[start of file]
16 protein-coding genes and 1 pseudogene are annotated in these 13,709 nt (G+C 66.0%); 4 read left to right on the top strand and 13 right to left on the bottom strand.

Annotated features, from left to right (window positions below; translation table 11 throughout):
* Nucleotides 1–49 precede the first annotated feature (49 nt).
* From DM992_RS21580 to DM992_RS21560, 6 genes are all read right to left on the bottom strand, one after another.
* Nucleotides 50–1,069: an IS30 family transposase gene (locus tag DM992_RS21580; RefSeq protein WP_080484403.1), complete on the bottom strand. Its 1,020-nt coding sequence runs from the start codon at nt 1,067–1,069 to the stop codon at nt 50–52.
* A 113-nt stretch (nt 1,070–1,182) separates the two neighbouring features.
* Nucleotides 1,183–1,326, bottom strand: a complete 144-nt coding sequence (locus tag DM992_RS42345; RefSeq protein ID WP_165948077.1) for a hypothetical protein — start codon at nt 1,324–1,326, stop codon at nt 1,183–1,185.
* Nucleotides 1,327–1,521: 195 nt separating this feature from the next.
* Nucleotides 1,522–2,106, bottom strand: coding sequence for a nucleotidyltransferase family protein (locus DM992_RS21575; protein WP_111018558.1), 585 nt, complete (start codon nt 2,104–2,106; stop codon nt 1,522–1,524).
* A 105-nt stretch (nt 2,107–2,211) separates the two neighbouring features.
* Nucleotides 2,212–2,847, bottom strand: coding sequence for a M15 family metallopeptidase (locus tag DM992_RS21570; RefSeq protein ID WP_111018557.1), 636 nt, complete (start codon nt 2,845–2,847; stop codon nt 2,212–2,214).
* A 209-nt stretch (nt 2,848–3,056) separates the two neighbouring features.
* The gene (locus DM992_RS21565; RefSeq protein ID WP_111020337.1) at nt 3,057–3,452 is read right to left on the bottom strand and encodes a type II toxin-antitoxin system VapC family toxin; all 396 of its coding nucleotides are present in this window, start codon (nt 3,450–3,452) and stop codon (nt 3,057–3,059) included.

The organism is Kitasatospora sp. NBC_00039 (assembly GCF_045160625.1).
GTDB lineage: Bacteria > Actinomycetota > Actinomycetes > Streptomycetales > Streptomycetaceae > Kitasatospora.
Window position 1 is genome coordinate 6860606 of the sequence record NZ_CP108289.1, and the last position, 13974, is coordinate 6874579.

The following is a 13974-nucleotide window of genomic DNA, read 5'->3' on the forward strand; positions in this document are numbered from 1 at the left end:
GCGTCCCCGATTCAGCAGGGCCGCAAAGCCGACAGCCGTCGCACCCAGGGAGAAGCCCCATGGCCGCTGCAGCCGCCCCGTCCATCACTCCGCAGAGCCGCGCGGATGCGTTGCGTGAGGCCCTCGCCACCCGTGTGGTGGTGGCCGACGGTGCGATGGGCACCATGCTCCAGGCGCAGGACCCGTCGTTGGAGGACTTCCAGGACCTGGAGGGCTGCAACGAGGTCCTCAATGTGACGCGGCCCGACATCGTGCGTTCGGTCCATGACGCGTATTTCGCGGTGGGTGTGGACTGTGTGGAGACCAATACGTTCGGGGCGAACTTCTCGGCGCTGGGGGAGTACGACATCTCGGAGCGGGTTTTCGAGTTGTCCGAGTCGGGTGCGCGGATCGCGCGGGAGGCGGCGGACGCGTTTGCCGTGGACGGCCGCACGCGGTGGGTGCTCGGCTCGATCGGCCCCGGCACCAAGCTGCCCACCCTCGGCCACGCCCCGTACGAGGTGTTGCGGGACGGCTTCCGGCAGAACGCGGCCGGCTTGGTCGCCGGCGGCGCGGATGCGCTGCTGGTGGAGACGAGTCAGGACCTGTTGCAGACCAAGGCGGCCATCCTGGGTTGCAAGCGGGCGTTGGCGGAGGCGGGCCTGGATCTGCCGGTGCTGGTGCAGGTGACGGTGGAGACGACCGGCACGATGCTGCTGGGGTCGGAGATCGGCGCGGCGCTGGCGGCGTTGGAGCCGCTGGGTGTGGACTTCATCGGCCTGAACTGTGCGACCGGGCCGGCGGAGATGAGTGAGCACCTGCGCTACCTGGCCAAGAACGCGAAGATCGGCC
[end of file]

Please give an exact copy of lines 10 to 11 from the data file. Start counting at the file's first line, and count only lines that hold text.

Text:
* A 105-nt stretch (nt 2,107–2,211) separates the two neighbouring features.
* Nucleotides 2,212–2,847, bottom strand: coding sequence for a M15 family metallopeptidase (locus tag DM992_RS21570; RefSeq protein ID WP_111018557.1), 636 nt, complete (start codon nt 2,845–2,847; stop codon nt 2,212–2,214).